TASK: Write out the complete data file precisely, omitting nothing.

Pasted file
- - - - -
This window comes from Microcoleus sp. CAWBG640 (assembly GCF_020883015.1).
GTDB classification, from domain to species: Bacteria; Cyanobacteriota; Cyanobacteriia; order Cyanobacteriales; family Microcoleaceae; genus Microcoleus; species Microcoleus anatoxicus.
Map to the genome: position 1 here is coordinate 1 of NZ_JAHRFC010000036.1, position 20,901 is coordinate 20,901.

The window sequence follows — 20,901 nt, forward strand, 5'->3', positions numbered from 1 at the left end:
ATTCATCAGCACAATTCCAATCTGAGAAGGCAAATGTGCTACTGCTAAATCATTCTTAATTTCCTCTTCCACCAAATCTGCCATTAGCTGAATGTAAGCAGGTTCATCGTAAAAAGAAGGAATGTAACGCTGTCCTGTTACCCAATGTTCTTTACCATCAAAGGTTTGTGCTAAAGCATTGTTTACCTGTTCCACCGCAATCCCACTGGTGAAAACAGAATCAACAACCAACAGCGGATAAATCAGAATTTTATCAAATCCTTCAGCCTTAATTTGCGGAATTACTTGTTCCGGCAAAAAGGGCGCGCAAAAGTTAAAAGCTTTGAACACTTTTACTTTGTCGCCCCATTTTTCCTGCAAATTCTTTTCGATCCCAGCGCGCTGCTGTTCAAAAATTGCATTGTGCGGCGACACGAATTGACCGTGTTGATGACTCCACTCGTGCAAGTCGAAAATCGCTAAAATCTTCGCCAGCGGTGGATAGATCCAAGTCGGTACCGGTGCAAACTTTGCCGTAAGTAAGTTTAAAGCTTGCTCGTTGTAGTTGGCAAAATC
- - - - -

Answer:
This window comes from Microcoleus sp. CAWBG640 (assembly GCF_020883015.1).
GTDB classification, from domain to species: Bacteria; Cyanobacteriota; Cyanobacteriia; order Cyanobacteriales; family Microcoleaceae; genus Microcoleus; species Microcoleus anatoxicus.
Map to the genome: position 1 here is coordinate 1 of NZ_JAHRFC010000036.1, position 20,901 is coordinate 20,901.

The window sequence follows — 20,901 nt, forward strand, 5'->3', positions numbered from 1 at the left end:
ATTCATCAGCACAATTCCAATCTGAGAAGGCAAATGTGCTACTGCTAAATCATTCTTAATTTCCTCTTCCACCAAATCTGCCATTAGCTGAATGTAAGCAGGTTCATCGTAAAAAGAAGGAATGTAACGCTGTCCTGTTACCCAATGTTCTTTACCATCAAAGGTTTGTGCTAAAGCATTGTTTACCTGTTCCACCGCAATCCCACTGGTGAAAACAGAATCAACAACCAACAGCGGATAAATCAGAATTTTATCAAATCCTTCAGCCTTAATTTGCGGAATTACTTGTTCCGGCAAAAAGGGCGCGCAAAAGTTAAAAGCTTTGAACACTTTTACTTTGTCGCCCCATTTTTCCTGCAAATTCTTTTCGATCCCAGCGCGCTGCTGTTCAAAAATTGCATTGTGCGGCGACACGAATTGACCGTGTTGATGACTCCACTCGTGCAAGTCGAAAATCGCTAAAATCTTCGCCAGCGGTGGATAGATCCAAGTCGGTACCGGTGCAAACTTTGCCGTAAGTAAGTTTAAAGCTTGCTCGTTGTAGTTGGCAAAATC